SMP and Embedded Real Time
There is hard real time, which offers unconditional guarantees, and there is soft real time, which does not. What else do you need to know?
As it turns out, quite a bit. There are at least four different definitions of hard real time. Needless to say, it is important to understand which one your users have in mind.
In one definition of hard real time, the system always must meet its deadlines. However, if you show me a hard real-time system, I will show you the hammer that will cause it to miss its deadlines, as shown in Figure 2.
Of course, this is unfair. After all, we cannot blame software for hardware failures that it did not cause. Therefore, in another definition of hard real time, the system always must meet its deadlines, but only in absence of hardware failure. This divide-and-conquer approach can simplify things, but, as shown in Figure 3, it is not sufficient at the system level. Nonetheless, this definition can be useful given restrictions on the environment, including:
Memory-system overhead due to DMA.
Memory-error rate in ECC-protected systems.
Packet-loss rate in systems requiring networking.
If these restrictions are violated, the system is permitted to miss its deadlines. For example, if a hyperactive interrupt system delivered an interrupt after each instruction, the appropriate action might be to replace the broken hardware rather than code around it. After all, if this degenerate situation must be accounted for, the latencies will likely become uselessly long. Alternatively, “diamond hard” real-time operating systems and applications might run with interrupts disabled, giving up compatibility with off-the-shelf software in order to gain additional robustness in face of hardware failure.
In yet another definition of hard real time, the system is allowed to miss its deadline, but only if it announces its failure within the deadline specified. This sort of definition can be useful in data-fusion applications. For example, a system might have a high-precision location sensor with unpredictable processing overhead as well as a rough-and-ready location sensor with deterministic processing overhead. A reasonable hard real-time strategy would be to give the high-precision sensor a fixed amount of time to get its job done, and if it fails to do so, abort its calculation, relying instead on the rough-and-ready sensor. However, one (useless) way to meet the letter of this definition would be to announce failure unconditionally, as illustrated by Figure 4. Clearly, a useful system almost always would complete its work in time (and this observation applies to soft real-time systems as well).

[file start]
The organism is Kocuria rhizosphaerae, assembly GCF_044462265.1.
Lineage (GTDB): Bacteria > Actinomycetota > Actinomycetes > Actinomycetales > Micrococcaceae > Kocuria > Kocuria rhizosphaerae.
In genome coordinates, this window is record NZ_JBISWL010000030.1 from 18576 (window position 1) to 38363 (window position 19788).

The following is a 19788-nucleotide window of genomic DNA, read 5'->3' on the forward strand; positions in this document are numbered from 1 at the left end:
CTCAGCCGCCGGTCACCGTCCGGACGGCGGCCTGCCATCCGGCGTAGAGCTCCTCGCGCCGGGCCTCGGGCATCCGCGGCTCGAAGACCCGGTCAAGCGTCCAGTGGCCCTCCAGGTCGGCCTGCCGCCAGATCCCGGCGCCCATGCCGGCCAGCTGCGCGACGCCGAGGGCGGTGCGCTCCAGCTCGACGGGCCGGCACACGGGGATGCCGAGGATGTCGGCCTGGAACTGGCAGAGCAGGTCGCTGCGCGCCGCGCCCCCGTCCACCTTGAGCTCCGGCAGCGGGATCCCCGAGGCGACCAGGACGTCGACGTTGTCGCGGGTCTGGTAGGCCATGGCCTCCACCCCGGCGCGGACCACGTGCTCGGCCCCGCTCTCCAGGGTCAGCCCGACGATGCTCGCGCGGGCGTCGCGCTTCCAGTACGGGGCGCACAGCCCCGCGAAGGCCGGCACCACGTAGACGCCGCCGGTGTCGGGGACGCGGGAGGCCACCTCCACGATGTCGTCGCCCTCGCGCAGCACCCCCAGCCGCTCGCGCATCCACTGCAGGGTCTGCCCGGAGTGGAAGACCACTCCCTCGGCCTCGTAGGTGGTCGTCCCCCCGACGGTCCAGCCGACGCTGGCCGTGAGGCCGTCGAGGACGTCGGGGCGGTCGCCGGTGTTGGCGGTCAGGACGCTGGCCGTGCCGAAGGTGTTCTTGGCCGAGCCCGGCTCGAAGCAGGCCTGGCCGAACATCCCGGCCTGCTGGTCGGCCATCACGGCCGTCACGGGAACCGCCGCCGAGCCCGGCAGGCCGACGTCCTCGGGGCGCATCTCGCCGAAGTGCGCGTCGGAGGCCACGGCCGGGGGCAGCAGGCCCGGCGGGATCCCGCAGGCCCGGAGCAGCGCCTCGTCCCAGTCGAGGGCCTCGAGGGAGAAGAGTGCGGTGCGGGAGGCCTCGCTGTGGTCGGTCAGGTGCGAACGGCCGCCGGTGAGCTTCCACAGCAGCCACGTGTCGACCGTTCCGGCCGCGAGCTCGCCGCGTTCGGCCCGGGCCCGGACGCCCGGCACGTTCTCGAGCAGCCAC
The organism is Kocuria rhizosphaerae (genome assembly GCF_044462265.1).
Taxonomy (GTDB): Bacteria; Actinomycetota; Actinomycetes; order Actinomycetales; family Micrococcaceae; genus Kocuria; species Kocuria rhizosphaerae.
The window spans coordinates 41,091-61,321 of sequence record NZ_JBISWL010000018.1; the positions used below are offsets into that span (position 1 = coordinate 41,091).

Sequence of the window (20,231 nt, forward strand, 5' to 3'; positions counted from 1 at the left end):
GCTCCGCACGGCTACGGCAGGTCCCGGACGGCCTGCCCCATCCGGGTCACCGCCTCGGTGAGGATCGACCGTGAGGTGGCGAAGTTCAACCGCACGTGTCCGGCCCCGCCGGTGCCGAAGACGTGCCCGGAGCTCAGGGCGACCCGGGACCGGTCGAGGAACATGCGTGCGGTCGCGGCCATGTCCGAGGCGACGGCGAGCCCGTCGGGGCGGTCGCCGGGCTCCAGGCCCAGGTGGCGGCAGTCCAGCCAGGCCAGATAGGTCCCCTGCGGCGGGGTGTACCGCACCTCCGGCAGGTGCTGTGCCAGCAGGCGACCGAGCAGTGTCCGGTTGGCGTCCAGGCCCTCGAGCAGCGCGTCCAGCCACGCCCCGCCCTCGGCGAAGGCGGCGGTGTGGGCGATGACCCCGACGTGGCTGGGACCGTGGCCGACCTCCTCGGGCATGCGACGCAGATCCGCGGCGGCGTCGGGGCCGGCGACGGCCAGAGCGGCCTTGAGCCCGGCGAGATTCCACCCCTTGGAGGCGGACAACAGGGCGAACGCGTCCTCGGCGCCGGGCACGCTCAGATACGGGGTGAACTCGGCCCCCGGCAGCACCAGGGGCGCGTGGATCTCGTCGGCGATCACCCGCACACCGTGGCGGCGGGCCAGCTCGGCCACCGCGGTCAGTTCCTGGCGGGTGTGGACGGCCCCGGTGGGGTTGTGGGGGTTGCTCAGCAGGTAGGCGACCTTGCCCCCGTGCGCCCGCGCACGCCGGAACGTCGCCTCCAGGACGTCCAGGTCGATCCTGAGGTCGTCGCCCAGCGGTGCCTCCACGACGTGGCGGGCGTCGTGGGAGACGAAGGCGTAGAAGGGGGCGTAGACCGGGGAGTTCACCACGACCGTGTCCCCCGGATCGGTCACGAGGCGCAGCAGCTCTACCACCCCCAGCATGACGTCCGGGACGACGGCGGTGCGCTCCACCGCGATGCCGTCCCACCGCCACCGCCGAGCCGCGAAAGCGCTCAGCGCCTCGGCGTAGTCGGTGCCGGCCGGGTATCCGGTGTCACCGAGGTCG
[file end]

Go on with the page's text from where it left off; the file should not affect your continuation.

Finally, some define hard real time with a test suite: a system passing the test is labeled hard real time. Purists might object, demanding instead a mathematical proof. However, given that proofs can be subject to error, especially for today's complex systems, a test suite can be an excellent additional proof point. I certainly do not wish to put my life at the mercy of untested software!
This is not to say that hard real time is undefined or useless. Instead, “hard real time” is the start of a conversation rather than a complete requirement. You should ask the following questions:
Which operations must provide hard real-time response? (For example, I have yet to run across a requirement for real-time filesystem unmounting.)
What is the deadline? A ten-millisecond deadline is one thing; a one-microsecond deadline is quite another.
What is to happen in case of hardware failure?
What is the required probability of meeting that deadline? (For hard real time, this will be 100%.)
What degradation of non-real-time performance, throughput and scalability can be tolerated?
One piece of good news is that real-time deadlines that once required extreme measures are now easily met with off-the-shelf hardware and open-source software, courtesy of Moore's Law.
But, what if your real-time application is to run on an embedded multicore/multithreaded system? How can you deal with both real-time deadlines and parallel programming?
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- Problems with Ubuntu's Software Center and How Canonical Plans to Fix Them
- Doing Astronomy with Python
- Firefox Security Exploit Targets Linux Users and Web Developers
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- diff -u: What's New in Kernel Development
- Three More Lessons
- August 2015 Issue of Linux Journal: Programming